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Note: The comments and questions on this page came from people who visited this website. Please feel free to send your comments and questions to Professor Brenner (brenner@udayton.edu). She will respond privately, and may ask permission to post your message on this page. No one's e-mail will be used without first obtaining their permission, and names and e-mail addresses are removed before a comment is posted. Starting in 2002, the responses posted to the site indicate which of us replied: The initials SWB mean Professor Brenner wrote the response; the initials LES mean Professor Shaw wrote the response. We are also putting the year down, to indicate when the response was posted. If no initials appear, Professor Brenner wrote the response.

I just got a subpoena (#1): Do I have to testify?

If a person is served with a subpoena which has a box checked off requesting documents or objects to be provided to a special federal grand jury but the box compelling the person to appear as a witness has not been checked off does that mean the person is not required to appear before the special grand jury? If so, then can the person appear anyway? If not, how can they provide testimony if they desire to do so?


P.S. Time is of the essence. Person involved must comply properly in less than a week. Thanks again.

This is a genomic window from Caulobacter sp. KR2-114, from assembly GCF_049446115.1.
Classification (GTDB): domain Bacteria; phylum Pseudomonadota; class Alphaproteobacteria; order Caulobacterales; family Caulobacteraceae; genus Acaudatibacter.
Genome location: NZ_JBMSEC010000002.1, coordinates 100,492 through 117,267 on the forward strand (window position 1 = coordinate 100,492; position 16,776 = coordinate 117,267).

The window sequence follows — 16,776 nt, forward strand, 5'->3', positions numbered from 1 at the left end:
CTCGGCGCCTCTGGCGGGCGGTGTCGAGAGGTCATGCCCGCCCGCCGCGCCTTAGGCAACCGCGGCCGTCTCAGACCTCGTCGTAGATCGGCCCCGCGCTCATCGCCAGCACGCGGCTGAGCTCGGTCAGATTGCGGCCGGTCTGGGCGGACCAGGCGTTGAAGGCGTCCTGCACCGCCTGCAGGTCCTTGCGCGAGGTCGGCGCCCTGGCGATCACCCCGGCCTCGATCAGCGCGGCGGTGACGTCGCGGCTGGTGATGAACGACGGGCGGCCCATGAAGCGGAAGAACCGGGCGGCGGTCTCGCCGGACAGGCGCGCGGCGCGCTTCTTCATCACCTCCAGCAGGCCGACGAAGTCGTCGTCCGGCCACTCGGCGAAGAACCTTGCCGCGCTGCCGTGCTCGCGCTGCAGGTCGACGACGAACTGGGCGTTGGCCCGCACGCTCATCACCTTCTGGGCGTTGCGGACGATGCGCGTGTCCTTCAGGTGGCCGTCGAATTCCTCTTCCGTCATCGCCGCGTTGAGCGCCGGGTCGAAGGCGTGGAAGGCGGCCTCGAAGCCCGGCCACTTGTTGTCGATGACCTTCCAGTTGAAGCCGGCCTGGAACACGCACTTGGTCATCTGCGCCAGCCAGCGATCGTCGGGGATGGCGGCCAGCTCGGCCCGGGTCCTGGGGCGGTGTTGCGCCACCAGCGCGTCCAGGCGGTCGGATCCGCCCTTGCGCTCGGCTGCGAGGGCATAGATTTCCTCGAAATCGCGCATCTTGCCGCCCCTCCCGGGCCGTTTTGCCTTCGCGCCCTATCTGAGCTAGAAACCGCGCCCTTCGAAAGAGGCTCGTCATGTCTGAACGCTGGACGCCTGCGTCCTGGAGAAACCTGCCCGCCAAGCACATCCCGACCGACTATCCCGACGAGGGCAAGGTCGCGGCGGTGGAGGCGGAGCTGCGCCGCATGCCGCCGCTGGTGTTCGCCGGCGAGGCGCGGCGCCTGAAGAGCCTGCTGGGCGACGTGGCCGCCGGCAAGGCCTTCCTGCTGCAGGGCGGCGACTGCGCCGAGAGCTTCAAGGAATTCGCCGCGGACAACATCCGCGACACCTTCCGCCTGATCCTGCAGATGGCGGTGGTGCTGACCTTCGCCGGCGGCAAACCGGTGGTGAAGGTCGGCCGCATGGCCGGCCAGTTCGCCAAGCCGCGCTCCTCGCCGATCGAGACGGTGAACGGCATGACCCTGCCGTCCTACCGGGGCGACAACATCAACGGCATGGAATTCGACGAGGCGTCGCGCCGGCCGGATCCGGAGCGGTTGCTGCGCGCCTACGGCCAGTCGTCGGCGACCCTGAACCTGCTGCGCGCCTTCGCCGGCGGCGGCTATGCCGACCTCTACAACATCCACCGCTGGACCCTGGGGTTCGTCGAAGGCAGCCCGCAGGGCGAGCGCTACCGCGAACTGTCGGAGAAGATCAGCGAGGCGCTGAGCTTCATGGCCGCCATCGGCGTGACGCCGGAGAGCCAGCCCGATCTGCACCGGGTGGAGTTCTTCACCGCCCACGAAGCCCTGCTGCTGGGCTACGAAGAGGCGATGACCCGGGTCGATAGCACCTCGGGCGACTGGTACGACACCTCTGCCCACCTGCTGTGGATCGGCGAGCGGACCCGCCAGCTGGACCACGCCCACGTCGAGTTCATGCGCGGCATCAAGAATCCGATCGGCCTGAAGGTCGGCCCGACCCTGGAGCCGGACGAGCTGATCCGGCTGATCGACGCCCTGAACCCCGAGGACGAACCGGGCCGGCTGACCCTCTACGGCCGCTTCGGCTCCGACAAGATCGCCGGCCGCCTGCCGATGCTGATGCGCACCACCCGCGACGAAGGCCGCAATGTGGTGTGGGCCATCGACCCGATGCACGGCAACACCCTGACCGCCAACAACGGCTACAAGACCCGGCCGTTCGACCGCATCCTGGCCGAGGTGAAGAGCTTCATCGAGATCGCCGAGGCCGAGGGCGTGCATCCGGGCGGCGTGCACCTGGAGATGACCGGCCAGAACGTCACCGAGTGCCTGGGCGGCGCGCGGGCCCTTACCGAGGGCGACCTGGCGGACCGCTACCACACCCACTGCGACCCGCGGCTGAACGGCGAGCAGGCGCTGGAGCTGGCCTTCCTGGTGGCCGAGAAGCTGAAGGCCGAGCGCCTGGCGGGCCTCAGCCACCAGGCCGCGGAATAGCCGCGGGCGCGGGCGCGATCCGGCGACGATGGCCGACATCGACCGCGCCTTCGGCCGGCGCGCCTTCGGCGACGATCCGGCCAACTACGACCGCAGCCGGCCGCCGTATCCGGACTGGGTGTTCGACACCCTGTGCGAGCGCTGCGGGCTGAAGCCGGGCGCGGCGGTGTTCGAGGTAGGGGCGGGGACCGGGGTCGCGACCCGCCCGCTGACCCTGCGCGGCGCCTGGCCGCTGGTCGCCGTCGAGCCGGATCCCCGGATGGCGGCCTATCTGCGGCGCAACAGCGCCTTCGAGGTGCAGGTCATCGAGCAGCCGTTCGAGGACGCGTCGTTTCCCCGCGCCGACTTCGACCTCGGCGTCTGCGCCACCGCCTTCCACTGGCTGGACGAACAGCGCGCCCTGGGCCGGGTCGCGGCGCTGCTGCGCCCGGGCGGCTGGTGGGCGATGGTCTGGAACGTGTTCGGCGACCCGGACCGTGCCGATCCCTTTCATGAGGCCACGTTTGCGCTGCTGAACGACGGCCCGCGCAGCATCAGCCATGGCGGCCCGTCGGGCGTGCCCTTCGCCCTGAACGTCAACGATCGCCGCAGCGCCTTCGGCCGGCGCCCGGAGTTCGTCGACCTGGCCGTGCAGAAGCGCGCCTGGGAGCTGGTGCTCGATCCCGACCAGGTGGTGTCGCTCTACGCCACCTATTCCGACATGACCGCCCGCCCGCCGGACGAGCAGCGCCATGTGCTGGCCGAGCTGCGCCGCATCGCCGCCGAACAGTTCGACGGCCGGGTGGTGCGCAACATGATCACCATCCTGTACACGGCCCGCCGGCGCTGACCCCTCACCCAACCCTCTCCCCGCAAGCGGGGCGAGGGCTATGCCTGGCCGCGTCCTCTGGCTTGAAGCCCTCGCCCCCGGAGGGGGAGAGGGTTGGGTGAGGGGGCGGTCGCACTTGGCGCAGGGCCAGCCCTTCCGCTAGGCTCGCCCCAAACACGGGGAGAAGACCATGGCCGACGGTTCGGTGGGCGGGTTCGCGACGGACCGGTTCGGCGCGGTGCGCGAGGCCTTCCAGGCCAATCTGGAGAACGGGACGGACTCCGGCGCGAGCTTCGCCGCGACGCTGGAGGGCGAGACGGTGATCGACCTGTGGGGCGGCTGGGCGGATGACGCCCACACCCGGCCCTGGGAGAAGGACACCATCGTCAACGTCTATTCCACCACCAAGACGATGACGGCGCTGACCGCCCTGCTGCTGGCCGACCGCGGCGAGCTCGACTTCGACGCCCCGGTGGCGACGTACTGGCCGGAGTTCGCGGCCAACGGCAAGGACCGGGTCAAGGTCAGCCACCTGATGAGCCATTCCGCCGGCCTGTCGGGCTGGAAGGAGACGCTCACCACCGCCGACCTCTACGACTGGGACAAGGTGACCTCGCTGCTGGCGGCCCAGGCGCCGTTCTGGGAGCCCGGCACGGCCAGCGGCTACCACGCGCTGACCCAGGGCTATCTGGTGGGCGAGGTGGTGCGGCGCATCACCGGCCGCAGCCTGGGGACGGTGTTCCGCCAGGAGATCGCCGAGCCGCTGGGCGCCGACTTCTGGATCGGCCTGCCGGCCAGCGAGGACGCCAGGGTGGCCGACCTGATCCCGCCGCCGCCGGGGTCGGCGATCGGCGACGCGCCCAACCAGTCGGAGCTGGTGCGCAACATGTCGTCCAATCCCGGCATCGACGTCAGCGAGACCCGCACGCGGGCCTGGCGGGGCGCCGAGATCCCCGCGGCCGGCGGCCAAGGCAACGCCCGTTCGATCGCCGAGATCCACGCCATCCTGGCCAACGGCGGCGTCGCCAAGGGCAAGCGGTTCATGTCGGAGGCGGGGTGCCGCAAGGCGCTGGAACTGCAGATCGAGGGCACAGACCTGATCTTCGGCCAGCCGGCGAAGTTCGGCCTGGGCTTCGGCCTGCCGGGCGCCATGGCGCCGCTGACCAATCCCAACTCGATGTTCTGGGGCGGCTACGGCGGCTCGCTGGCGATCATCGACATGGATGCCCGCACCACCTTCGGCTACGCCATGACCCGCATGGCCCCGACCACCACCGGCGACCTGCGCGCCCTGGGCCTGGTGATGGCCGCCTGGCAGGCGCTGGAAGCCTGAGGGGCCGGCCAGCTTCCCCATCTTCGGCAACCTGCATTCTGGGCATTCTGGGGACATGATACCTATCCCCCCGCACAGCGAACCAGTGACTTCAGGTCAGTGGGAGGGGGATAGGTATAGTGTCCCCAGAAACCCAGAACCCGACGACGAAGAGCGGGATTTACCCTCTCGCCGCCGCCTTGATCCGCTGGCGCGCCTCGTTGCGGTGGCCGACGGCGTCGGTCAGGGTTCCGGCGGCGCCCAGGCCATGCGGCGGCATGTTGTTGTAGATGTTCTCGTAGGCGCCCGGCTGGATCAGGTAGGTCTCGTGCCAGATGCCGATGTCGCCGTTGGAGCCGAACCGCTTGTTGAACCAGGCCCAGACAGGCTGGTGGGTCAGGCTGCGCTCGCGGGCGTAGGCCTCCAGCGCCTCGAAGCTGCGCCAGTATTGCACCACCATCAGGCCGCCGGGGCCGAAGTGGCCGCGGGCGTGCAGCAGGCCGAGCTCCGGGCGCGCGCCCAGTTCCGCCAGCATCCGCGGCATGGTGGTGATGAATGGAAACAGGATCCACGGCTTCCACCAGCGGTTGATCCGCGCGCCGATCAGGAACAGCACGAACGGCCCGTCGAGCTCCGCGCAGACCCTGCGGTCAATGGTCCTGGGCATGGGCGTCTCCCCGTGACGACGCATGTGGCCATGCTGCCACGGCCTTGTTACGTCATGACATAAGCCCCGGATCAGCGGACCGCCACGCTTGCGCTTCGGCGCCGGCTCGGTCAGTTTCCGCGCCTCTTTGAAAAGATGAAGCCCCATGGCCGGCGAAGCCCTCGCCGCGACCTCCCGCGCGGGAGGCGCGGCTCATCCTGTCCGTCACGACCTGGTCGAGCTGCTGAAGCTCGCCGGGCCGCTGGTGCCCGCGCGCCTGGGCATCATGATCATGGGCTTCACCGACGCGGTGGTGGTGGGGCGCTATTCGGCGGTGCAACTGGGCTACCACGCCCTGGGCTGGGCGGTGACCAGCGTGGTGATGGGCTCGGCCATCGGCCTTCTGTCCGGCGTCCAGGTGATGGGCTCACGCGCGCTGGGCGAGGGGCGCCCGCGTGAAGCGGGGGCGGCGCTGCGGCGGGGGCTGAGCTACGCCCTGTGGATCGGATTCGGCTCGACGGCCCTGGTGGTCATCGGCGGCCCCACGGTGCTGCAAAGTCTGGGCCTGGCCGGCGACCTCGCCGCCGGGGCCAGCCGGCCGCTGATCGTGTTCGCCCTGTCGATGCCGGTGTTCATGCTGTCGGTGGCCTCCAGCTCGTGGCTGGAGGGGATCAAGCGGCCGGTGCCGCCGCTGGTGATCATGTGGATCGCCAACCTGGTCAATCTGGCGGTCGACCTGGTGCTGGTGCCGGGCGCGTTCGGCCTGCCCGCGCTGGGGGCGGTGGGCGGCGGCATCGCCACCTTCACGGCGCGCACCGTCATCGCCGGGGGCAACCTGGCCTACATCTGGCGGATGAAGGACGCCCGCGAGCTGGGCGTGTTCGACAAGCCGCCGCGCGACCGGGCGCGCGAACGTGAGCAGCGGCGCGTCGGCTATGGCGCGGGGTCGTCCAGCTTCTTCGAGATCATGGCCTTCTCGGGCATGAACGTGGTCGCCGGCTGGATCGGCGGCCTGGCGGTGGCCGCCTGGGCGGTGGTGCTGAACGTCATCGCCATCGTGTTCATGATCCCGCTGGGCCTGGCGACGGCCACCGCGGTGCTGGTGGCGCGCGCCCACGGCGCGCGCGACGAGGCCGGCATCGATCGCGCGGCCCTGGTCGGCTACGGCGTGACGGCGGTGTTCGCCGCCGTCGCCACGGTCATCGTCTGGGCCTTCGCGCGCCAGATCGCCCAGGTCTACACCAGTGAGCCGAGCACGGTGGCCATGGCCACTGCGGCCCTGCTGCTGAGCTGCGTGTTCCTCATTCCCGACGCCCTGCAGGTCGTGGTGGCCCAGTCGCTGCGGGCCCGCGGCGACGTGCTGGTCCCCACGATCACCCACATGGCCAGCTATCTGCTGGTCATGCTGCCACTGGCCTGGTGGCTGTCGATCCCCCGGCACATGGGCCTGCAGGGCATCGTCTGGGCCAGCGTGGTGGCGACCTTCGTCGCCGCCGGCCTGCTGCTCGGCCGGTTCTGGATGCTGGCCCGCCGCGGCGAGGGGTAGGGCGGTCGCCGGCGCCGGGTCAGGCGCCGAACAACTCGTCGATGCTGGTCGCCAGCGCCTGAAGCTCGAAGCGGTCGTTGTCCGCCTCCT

Response: (1) First of all, you should get a lawyer to advise you about all this. I can give you some general information, but I do not know everything that is involved here, and so cannot act as your legal adviser.

(2) Generally, if the box for testifying is not marked, it usually means they only want the documents to be produced now. That does not mean you cannot be re-subpoenaed to testify at a later date. However, rather than simply operating on that assumption, you should get a lawyer and the lawyer should call the prosecutor to find out exactly what the grand jury wants from you. It’s much better to do this than to have a misunderstanding with the grand jury.

(3) As to testifying, your lawyer can speak to the prosecutor and inquire as to whether or not you or someone else who has not been subpoenaed can testify. If the prosecutor declines to let you testify, there is nothing that requires the prosecutor to let you do so, so you can't go into court to enforce your right to appear. You can ask to be allowed to appear; discuss this with your lawyer. In many districts, your lawyer can contact the court that supervises the grand jury and rely your request to appear through the court. Do not contact the grand jury directly; a federal statute makes it a crime to communicate with a grand jury (in writing) with the intent to influence their activities. Prosecutions under the statute are rare, but not unheard of.

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